The objective function may be stated as a function of a first objective O**1** and a plurality of constraints: a first constraint C**1**.**1** and a second constraint C**1**.**2**. More specifically, in some embodiments, the first objective O**1** may be to minimize the number of blocked edges in the mission graph. The first constraint C**1**.**1** may be there is no edge in the mission graph (referred to as a mission edge) that is blocked. The hardened mission matrix M′ **310** may be used to determine whether or not a mission edge is blocked. A mission edge is blocked if it has a value of 0 in the hardened mission matrix M′ **310**, or not blocked if it has a value of 1.

The second constraint C**1**.**2** may be that path(s) in the attack graph (referred to as an attack path(s)) from the attack start host to the attack goal host are blocked. The hardened attack matrix A′ **308** may be used to determine whether or not an attack path, and corresponding attack edges, is blocked. An attack edge is blocked if it has a value of 0 in the hardened attack matrix A′ **308**, or not blocked if it has a value of 1. An attack path is blocked if all attack edges in the attack path are blocked.

The objective O**1** may be stated as minimizing the number of blocked edges (p_{i,j}=0) in the policy rules matrix P, which also means maximizing unblocked edges for which p_{i,j}=1. The objective O**1** may be stated as:

The first constraint C**1**.**1** (no mission edge is blocked) may be met while also meeting the second constraint C**1**.**2** (block all attack paths). The first constraint C**1**.**1** and the second constraint C**1**.**2** may be stated as:

*C*1.1:*m*_{i,j}==1⇒*p*_{i,j}=1 (19)

*C*1.2:*a′*_{start}*→a′*_{goal} (20)

In some embodiments, under constraint C**1**.**1**, all mission edges are allowed via the policy rules matrix P. For constraint C**1**.**2**, the arrow denotes the existence of a path from host a_{start }to host a_{goal }in the hardened attack graph.

Exemplary Single Optimal Security Policy to the First Optimization Problem

The first optimization problem may result in a single optimal security policy, or multiple optimal security policies that yield the same score for the objective function. The multiple optimal security policies embodiment is discussed in more detail below.

To solve the optimization problem, one or more candidate security policies may be determined using the plurality of matrices in the model (e.g., step **202** of **2**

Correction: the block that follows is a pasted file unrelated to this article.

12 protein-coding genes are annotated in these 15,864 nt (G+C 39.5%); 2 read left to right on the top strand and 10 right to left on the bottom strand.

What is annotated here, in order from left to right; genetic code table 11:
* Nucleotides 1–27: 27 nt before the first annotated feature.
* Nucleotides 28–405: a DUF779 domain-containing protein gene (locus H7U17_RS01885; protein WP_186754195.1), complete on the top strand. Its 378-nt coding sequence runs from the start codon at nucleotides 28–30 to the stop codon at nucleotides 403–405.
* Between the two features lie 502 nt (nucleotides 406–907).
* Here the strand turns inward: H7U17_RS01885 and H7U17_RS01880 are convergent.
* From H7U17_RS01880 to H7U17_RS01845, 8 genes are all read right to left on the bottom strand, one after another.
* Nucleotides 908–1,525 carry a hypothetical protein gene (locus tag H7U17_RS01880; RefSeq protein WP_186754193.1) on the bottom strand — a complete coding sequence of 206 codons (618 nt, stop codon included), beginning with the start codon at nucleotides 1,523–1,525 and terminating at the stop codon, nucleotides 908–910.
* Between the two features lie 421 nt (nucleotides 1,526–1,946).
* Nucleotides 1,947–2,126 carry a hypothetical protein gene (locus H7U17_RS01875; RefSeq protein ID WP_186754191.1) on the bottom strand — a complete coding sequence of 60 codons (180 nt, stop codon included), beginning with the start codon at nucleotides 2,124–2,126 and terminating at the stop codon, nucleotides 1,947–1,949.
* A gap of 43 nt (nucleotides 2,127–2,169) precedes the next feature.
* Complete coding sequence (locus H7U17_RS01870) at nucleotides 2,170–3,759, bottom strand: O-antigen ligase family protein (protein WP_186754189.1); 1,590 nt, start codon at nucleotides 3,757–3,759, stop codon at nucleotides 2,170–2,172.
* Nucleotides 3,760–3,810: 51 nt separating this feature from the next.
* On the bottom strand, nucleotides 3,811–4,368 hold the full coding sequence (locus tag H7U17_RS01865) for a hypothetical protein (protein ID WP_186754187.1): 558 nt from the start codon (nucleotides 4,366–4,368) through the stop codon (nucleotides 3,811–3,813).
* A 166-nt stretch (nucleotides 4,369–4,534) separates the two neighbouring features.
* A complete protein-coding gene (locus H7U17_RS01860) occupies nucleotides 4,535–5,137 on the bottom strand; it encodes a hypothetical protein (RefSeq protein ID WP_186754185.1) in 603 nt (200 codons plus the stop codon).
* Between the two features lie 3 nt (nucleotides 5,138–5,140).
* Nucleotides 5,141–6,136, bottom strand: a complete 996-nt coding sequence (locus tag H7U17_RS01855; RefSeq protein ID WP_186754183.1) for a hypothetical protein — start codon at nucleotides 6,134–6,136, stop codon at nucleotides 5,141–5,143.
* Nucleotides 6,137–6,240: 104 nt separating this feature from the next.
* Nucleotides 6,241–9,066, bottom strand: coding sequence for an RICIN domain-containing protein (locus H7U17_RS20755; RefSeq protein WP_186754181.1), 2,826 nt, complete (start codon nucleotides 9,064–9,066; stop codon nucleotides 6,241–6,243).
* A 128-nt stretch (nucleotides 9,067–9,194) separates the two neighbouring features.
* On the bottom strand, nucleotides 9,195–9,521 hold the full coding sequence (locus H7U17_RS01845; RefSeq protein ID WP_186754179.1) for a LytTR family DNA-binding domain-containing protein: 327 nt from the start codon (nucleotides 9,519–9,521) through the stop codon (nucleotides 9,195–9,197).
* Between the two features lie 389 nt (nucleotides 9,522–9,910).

One or more optimal security policies may be selected from the candidate security policies. The selection may involve determining which of the one or more candidate security policies has the highest score (e.g., highest value for the objective(s)). The selection may result in one candidate security policy as having the highest score. An example is used below to illustrate an optimization problem resulting in a single optimal security policy.

**6****600** may be a combined graph, having edges that represent either attack edges or mission edges. The solid arrows may represent mission edges **602**, and the dashed arrows may represent attack edges **604**. The graph nodes **1**, **2**, **3**, and **4** represent the four network hosts. There may be two attack edges **604**A and **604**B and three mission edges **602**A, **602**B, and **602**C, for example. The source and destination hosts for each edge may be listed in a mission adjacency list **612** or an attack adjacency list **614**. An adjacency list comprises the edges in a given graph.

In the example, host **4** represents the attack start host a′_{start}, and host **2** represents that attack goal host a′_{goal}. Thus, the attack begins at host **4** and ends at host **2**.

The attack matrix A **302** for the attack graph shown in the figure may be:

which shows that the attack edge **604**A (a_{4,2 }equal to 1 in the attack matrix A **302**) from host **4** to host **2** and the attack edge **604**B (a_{4,3 }equal to 1 in the attack matrix A **302**) from host **4** to host **3** are blocked. These blocked attack edges **604** are listed in in the attack adjacency list **614**.

The mission matrix M **304** for the mission graph shown in the figure may be:

which shows that the mission edge **602**A (a_{1,2 }equal to 1 in the mission matrix M **304**) from host **1** to host **2**, the mission edge **602**C (a_{3,1 }equal to 1 in the mission matrix M **304**) from host **3** to host **1**, and the mission edge **602**B (a_{4,1 }equal to 1 in the mission matrix M **304**) from host **4** to host **1** are not blocked. These unblocked mission edges **602** are listed in the mission adjacency list **612**.

Each candidate security policy has a policy rules graph P. The constraints are reflected in the policy rules graph P. For the example shown in **6****604**A (a_{4,2}) and **604**B (a_{4,3}) satisfy the second constraint C**1**.**2**. The corresponding policy edges are p_{4,2 }and p_{4,3}, respectively. Unblocked attack edges have corresponding unblocked edges in each candidate policy rules graph P.

Taking these constraints into consideration:

The number of potential security policies to be considered in solving the optimization problem may be equal to 2^{pa }where pa is the number of potential attacks. In the example, there are 2^{2}=4 potential security policies (binary values of p_{4,2 }and p_{4,3}) to be considered in solving the optimization problem.